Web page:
A protease derived from Bacillus species P7 digests a protein, called casein, that is found in ovine, or sheep's, milk. A study published in the May 2011 issue of the "Journal of the Science of Food and Agriculture" investigated the antioxidant and antimicrobial effects of partial casein proteins after p7 proteolysis, or splitting of the protein. The study found that the partial ovine caseinate inhibited the growth of several bacterial species. Additionally, the authors reported that the partial protein showed antioxidant activities.
All organisms produce proteases, which are enzymes that digest proteins by using water molecules to break bonds between amino acids in a process called hydrolysis. Proteases are important to protect cells and organisms from invading pathogens and for the breakdown of protein molecules for energy. Since the discovery of new Bacillus species is still ongoing at the time of this publication, the actions of most proteases have yet to be elucidated.
Bacillus anthrasis is the causative agent of anthrax, a lethal disease that affects humans and animals. Proteases from B. anthrasis are believed to have important roles in the progression of anthrax; however, none of these purported enzymes have yet to be fully described. A study in the May 2011 issue of "BMC Biochemistry" identified novel proteases derived from the B. anthrasis. The authors were able to identify the proteases by genetically modifying another bacterial species, Escherichia coli, so that they could mass produce the enzyme. The researchers were successful in expressing the anthrax proteases in E. coli and were able to purify the enzymes to uncover their chemical compositions. However, their biological activities are yet to be described.
The identification of proteases and their functions were first attempted in the late 1960s. In 1973, the "Journal of Molecular Biology" published an article that described the properties of a protease isolated from Bacillus subtillis, a common soil bacteria. The authors found that the protease from the species can exist either inside or outside of the organism, due to a single mutation activated by temperature. The paper went on to state that the protease is involved in the cleavage of an enzyme that unites amino acids in the production of RNA, called RNA polymerase. The polymerase molecule is responsible for the temperature-activated formation of spores, the reproductive forms of the bacteria.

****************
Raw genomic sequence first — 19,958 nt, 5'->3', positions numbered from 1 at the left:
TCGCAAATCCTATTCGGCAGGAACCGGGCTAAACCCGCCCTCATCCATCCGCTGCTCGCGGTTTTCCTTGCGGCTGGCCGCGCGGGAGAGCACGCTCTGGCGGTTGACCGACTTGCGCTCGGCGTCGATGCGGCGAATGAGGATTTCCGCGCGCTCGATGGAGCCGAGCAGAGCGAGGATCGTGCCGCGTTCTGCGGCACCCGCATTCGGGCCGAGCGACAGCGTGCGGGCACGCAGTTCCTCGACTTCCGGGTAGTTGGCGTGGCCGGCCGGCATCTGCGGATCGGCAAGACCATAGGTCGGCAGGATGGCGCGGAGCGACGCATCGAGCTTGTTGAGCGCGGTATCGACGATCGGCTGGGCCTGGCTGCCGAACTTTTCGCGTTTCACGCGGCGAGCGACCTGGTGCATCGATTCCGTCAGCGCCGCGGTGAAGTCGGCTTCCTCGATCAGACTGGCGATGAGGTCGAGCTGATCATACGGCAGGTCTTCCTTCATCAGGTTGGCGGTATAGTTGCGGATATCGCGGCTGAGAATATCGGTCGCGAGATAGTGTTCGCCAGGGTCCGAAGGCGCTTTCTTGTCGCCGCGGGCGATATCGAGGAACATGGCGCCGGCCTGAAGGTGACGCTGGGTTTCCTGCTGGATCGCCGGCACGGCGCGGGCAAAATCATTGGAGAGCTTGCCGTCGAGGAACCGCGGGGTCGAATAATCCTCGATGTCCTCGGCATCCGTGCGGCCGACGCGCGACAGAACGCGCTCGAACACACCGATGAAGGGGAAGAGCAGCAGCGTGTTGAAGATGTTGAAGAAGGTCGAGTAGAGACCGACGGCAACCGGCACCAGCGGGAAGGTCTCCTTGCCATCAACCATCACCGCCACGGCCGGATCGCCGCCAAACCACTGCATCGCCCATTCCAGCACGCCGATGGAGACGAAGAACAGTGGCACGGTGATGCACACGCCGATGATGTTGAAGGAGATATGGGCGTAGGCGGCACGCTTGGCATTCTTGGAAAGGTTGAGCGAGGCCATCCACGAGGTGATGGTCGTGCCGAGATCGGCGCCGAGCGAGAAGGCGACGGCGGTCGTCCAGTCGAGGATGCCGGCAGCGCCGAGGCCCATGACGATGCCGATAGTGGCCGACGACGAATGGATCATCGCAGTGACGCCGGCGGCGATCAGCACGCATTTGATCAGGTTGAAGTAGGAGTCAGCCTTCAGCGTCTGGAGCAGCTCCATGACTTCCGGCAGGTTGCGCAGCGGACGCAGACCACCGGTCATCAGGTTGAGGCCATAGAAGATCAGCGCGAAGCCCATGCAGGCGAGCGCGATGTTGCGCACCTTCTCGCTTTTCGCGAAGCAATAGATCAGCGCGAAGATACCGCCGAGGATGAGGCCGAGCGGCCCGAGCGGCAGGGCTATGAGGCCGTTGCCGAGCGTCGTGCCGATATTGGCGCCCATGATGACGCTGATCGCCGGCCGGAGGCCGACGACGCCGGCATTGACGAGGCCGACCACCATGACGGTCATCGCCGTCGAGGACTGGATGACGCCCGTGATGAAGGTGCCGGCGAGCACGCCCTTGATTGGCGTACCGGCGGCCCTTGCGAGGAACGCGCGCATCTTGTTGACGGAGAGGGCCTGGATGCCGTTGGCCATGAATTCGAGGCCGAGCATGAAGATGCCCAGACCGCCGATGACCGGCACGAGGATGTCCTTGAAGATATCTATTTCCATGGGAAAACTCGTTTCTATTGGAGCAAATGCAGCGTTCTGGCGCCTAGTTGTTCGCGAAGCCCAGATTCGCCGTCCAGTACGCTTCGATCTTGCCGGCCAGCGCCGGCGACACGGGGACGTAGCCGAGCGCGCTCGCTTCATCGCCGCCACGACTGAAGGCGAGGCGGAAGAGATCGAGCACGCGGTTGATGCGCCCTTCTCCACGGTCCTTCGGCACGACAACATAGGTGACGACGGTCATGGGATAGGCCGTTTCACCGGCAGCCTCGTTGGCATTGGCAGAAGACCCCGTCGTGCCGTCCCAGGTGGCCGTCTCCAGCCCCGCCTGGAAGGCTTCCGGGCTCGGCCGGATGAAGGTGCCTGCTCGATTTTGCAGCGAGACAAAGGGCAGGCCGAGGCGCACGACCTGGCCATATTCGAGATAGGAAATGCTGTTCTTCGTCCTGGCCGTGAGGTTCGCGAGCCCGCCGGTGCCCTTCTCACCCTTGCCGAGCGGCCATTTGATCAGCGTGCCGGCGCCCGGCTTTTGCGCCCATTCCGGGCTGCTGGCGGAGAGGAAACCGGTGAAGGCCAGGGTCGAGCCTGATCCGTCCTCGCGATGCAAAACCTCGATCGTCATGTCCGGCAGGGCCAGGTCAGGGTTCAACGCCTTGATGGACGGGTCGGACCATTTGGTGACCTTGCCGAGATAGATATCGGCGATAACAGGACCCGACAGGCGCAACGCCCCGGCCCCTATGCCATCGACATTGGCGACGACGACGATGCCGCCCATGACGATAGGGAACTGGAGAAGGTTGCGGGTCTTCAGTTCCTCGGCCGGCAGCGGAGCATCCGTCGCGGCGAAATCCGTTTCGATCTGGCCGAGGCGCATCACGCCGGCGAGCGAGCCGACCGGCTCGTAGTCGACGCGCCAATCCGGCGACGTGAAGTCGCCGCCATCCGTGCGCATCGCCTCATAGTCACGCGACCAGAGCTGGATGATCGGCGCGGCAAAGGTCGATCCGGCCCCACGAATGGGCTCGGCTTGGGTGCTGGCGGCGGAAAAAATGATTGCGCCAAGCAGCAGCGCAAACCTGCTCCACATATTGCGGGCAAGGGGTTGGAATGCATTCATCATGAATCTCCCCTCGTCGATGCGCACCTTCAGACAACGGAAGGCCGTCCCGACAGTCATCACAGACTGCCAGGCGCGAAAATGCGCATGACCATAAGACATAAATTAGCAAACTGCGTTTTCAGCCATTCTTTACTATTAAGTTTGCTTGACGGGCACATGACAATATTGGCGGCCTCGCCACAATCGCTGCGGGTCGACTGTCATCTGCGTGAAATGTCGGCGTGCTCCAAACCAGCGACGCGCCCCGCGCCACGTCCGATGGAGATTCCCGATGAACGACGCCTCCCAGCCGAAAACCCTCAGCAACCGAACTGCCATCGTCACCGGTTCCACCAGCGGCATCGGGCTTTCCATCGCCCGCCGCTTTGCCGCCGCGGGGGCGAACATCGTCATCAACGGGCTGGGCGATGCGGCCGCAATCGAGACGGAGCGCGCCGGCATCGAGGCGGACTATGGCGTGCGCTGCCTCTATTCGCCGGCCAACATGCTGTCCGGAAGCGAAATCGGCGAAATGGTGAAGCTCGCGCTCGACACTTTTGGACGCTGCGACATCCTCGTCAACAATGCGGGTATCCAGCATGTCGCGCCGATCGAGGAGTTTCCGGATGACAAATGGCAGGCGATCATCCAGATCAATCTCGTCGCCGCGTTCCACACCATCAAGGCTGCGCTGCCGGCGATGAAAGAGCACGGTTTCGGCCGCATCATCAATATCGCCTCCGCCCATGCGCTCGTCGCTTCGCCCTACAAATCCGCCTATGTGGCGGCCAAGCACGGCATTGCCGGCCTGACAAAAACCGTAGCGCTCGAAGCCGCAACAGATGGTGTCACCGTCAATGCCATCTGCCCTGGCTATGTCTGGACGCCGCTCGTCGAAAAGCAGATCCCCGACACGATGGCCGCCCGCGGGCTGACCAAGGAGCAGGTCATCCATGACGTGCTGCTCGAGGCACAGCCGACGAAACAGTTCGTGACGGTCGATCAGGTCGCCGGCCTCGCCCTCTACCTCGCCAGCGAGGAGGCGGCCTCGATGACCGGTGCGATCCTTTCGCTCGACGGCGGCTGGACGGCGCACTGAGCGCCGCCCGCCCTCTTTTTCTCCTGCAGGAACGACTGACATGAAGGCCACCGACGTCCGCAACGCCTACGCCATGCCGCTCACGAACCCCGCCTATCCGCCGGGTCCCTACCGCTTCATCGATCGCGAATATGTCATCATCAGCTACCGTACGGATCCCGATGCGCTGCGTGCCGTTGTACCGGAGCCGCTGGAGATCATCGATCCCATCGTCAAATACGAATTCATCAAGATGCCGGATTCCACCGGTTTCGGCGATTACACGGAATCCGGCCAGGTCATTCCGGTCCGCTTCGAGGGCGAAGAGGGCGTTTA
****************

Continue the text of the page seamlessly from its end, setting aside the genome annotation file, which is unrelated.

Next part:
A protease that cleaves a protein molecule at a serine amino acid residue was isolated from a newly discovered bacillus species named SSR1. An article appearing in the March 2001 issue of "Process Biochemistry" described the properties of the enzyme. The authors stated that it is a single protein, or monomer, and most active at a pH of 8 to 11, or in alkaline environments. The researchers also found that the enzyme is most active in the presence of metal ions, or charged atoms, such as iron, calcium and sodium. Other than its preferences for cutting a protein at a serine residue, little else is known about the molecule.
- "Process Biochemistry"; Serine Alkaline Protease from a Newly Isolated Bacillus sp. SSR1; J. Singh et al.; March 2001
- "Journal of Molecular Biology"; The Relationship of Serine Protease Activity to RNA Polymerase Modification and Sporulation in Bacillus subtilis; T. Leighton et al.; May 1973
- "BMC Biochemistry"; Recombinant Expression and Functional Analysis of Proteases from Streptococcus pneumoniae, Bacillus anthracis, and Yersinia pestis; K. Kwon et al.; May 2011
- "Journal of the Science of Food and Agriculture"; Antioxidant, Antihypertensive and Antimicrobial Properties of Ovine Milk Caseinate Hydrolyzed with a Microbial Protease; A. Correa et al.; May 2011
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